• David Ward
    November 4, 2017

    Dina. The fact that you are having to make this film in the first place sums up so much about your religion. ‘Successful Moslem women should be the norm’.

    The reason that it isn’t the norm is embedded within the religion itself. You are actually going against the core beliefs of th religion, which includes the subjugation of women.

    The freedom that you have and your ability to make these films and talk about women in Islam, is wholly down to the freedom that is the fore belief of Western society. The very thing that Islam is intrinsically mind-bent on destroying.

    Like most religious people (Moslems, Christians, Jews etc) you call yourself ‘moderates’, which simply means that you gloss over all the nasty little bits in your religious books and shout about about the good bits.

    Well religion doesn’t work like that.

    The ‘good bits’ are simply what society has agreed are the civilised things to do to make sure that we all get along as much as possible and can survive together. These civil codes did not come from religion. They existed long before The Bible or the Qur’an or whatever.

    So what don’t you accept that you, as a moderate, don’t actually believe in your religion and leave it? You can’t though, can you? 3 reasons:-

    1) Apostasy is forbidden. Even if you ignore the ‘punishable by death bit’, it is still forbidden. So..

    2) If you did leave and they didn’t kill you, you would be ostracised from you society, your family, your friends. A very ever little footnote in the Qur’an to make sure that people are too scared to leave.

    And finally,

    3) You are conditioned (brainwashed if you like) to believe that your religion is changing, becoming more moderate. Women in Saudis Arabia are being allowed to vote, women don’t have to wear the full veil as much, women are allowed to make films…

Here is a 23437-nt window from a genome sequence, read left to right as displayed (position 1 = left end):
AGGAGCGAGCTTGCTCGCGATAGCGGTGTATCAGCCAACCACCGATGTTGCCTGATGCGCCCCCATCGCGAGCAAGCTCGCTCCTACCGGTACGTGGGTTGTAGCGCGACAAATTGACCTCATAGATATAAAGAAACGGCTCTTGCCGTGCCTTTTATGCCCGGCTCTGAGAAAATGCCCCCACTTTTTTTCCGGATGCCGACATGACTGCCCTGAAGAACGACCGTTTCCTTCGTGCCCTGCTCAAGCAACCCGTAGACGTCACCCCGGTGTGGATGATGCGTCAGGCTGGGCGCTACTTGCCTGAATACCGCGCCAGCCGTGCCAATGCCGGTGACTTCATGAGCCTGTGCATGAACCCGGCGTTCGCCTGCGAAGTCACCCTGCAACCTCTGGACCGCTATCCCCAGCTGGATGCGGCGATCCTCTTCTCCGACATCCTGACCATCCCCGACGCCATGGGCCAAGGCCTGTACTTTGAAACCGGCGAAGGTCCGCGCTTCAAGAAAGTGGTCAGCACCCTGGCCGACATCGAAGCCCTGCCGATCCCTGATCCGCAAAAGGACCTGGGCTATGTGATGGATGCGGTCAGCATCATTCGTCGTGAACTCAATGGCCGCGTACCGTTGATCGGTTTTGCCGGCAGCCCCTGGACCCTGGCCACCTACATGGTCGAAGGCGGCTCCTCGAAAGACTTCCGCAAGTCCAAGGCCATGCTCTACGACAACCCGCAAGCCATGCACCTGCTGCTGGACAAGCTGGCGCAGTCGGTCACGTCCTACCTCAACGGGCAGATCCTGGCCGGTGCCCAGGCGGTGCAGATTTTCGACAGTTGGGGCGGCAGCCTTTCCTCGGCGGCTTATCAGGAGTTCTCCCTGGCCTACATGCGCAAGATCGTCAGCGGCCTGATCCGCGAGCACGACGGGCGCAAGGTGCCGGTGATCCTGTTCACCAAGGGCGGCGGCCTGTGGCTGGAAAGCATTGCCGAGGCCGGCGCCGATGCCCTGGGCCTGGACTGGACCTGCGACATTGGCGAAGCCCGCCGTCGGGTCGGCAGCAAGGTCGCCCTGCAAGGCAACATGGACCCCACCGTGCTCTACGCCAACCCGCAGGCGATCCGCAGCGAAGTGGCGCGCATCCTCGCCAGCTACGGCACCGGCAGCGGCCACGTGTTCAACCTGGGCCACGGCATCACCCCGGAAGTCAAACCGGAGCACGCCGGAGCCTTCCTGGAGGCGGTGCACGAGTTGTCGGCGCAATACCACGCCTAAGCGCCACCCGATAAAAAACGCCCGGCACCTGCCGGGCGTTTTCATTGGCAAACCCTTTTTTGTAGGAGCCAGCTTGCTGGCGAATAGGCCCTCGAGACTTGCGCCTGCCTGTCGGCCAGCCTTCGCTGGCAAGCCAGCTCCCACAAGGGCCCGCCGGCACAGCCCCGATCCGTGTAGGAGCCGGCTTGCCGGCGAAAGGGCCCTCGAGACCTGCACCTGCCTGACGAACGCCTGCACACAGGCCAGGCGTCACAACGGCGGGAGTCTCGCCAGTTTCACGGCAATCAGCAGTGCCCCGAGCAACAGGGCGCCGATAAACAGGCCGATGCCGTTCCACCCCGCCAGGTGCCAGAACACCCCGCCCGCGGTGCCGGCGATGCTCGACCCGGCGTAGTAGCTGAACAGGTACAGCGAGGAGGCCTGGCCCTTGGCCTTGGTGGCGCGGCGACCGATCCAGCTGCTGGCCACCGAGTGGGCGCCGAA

But going back to my previous point. It is the free world that has put pressure on the religion to ‘allow’ these things to happen.

    The core principles of the religion are still there. By moving towards a more westernised way of life, you are effectively rejecting these core principles.

    So why remain a Moslem? Why not really stand up and say that you still believe in a god (if that’s what you do), but that you no longer believe in the principles of Islam.

    Now THAT would take courage and would be a key moment in your life.

    By point of reference, I am an atheist and anti theist. I was brought up as a Methodist but rejected it when I was in my teens and I started to question The Bible.

    My children have been brought up to simply question things. Don’t just take everything that you are told as fact. Ignore ‘tradition’. Look for proof. Just things for yourself. Make your own mind up.

  • Fatima Bhikha
    November 4, 2017

    Loved to watch the episode’s. Need more hijabi empowerment. We Muslim women are just normal people and must be allowed to make dreams to come true.

  • Carina
    November 6, 2017

    I´m not a muslim, but You are amazing! I love what you are doing, it`s awesome tht you speak about this! Also, I love all the videos! Keep going!

    Carina xx
    https://carinazz.blogspot.com.ee/